Because dehydration leads to low blood pressure, we monitored the amount of water Dad drank throughout the day – aiming for 2 liters. If the blood pressure was consistently low, we added a teaspoon of Himalayan sea salt water to his glass. As the readings were stabilized over the course of a few days, then we took away the salt.
When Dad first came home from the hospital, his red blood cell count was very low. It seemed that blood barely flowed to his extremities. We had to massage the fingers for what seemed like a minute in order to get a blood sample to measure his sugar levels. To build red blood cells, we cooked beef liver once per week. Dad ate it over the course of two or three days with some rice and watercress, kale or another dark green vegetable. We also added beets and beet greens to his vegetable intake. However I forgot to warn them about the effects of eating the beautiful red veggies. Your poop turns red – do not be alarmed!
Love Exercises His Body and Brain
After Dad’s release from the hospital, he did two months of outpatient rehab at TIRR Memorial Herman. Once he started the program, we studied with him. We did brain games at breakfast, lunch and dinner. We bought Dad all types of puzzle books that he could do on his own time. Cousin Sherry would take him on slow short walks during the day. We would time him doing dexterity exercises like transferring small balls from one box to another.
Though Dad was approved for 12 weeks of outpatient therapy, he was dismissed at 8 weeks due to his rapid recovery. He was certified as ok to go forth in his own.
Mom the advocate steps in
Mom needed to get back to work but was not comfortable having Dad alone with just an occasional person to check in during the day. Though I could work from their home, I wasn’t great company. I could not devote the time needed for someone to be active and engaged. Mom researched day programs for older adults. She found a program at Silverado, Memory Care. The day program included physical activities and exercise like Zumba and aerobics, mindfulness exercises like yoga, Tai Chi, cognitive exercises and other social and volunteer activities.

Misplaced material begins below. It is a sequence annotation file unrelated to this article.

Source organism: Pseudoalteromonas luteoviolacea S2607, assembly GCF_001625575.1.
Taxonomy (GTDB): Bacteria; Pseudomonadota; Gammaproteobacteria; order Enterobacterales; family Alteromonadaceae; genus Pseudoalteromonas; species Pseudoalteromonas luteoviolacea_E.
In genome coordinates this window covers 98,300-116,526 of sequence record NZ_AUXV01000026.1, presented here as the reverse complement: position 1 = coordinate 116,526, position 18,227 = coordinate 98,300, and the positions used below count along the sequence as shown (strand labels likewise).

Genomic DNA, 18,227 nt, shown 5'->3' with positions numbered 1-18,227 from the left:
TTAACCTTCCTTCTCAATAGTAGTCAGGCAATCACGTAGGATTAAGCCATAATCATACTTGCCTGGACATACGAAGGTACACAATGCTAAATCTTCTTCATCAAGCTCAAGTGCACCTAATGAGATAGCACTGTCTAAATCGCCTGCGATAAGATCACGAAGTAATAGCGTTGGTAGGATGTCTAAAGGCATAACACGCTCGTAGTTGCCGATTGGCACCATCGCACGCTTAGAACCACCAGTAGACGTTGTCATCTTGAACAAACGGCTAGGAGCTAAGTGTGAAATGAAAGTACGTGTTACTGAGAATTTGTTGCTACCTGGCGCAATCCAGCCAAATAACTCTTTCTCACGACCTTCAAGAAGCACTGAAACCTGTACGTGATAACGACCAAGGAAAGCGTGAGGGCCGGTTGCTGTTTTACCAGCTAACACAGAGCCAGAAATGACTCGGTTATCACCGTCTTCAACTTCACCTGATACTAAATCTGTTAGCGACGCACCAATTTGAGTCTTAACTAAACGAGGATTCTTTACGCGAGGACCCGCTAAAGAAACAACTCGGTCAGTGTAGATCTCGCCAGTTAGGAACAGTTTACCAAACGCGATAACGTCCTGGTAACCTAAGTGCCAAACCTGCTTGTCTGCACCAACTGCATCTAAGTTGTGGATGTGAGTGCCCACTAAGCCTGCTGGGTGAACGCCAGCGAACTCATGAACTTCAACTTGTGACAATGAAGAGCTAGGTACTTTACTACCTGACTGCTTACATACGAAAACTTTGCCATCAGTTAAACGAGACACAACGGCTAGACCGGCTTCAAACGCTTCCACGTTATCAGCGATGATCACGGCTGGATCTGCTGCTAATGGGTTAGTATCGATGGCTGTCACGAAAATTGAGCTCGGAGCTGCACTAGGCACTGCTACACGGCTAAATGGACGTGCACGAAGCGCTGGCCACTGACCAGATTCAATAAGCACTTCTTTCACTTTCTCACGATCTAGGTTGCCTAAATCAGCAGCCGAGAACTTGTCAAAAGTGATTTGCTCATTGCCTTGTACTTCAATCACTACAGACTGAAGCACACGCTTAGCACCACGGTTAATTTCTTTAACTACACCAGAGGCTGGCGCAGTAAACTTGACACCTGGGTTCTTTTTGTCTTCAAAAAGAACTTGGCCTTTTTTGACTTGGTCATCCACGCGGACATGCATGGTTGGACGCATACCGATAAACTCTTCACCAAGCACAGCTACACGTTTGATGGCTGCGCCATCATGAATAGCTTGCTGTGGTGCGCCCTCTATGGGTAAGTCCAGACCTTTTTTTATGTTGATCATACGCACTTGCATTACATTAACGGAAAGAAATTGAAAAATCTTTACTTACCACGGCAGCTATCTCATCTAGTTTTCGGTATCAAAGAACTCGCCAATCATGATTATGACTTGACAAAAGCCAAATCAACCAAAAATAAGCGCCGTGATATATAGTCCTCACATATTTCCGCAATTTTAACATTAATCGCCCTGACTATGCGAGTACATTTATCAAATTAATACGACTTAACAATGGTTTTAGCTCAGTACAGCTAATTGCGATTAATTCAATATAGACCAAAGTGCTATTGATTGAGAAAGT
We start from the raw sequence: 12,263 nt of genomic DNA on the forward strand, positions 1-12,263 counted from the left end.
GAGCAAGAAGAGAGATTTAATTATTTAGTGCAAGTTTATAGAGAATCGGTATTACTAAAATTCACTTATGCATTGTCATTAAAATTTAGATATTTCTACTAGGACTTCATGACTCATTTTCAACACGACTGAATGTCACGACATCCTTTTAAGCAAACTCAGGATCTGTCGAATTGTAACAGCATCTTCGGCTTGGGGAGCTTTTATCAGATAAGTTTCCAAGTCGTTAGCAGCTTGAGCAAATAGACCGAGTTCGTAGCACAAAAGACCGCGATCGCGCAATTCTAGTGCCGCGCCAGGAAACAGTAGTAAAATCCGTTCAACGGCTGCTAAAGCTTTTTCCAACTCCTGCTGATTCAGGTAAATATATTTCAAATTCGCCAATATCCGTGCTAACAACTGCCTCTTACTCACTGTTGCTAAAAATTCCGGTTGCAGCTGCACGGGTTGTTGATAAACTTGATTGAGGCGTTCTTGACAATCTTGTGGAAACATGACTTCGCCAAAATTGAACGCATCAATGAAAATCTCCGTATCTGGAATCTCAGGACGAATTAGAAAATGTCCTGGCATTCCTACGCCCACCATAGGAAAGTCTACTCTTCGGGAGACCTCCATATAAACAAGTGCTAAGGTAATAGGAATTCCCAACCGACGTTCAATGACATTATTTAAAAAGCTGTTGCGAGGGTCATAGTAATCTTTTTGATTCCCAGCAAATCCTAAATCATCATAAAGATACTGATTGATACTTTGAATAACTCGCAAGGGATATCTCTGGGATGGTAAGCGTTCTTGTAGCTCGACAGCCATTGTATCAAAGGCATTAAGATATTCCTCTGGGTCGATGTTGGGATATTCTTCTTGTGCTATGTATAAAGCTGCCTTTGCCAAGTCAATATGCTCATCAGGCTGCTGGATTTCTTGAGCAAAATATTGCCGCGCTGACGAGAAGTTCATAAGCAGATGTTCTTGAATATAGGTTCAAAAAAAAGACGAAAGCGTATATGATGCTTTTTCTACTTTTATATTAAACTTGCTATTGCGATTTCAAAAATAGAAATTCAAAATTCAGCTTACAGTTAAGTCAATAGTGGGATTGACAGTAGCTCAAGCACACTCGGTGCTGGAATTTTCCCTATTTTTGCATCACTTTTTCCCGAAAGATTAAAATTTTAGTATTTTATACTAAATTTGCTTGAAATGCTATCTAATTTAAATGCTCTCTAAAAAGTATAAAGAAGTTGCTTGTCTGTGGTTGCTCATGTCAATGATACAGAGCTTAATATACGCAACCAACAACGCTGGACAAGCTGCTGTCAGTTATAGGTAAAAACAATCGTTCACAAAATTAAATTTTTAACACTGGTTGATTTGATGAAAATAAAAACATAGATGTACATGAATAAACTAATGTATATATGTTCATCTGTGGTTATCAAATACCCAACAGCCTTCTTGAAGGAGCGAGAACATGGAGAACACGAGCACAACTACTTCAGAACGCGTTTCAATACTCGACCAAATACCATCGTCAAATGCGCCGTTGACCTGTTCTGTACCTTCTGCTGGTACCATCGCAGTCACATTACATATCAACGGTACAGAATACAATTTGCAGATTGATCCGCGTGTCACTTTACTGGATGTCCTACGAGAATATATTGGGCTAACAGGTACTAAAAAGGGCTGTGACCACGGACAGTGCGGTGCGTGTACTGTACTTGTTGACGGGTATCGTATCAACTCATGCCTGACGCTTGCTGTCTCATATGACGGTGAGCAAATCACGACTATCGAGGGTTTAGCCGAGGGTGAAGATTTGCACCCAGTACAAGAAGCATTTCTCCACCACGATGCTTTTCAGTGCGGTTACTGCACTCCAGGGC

“A fine recovery over several weeks and months”
My cousin is a neurosurgeon in Manhattan. When Dad first had his accident, my cousin followed the case closely. Three days after the accident he told me, “I would anticipate that he will make a fine recovery but it can take several weeks and months.”
Dad now he goes to Silverado 4 days a week. While I am in Houston, I pick him up as often as I can. I always instruct Dad to show me a new way to get Home. He still remembers all of the roads and he knows where the gas stations with the best prices are.
He participates in the exercises and activities fully. Even if the activity isn’t or wasn’t his thing before, he does it because he knows that these experiences are the way to build and maintain his brain.
Mom is starting to have the comfort she needs to go back to work.
This weekend he hooked up his computer speakers himself and blasted the Thriller album from YouTube and danced, while he watched SB do a giant floor puzzle. At Mother’s Day brunch, he had a sip of Champagne and walked through the buffet line alone. I’m grateful to have another birthday with my Dad.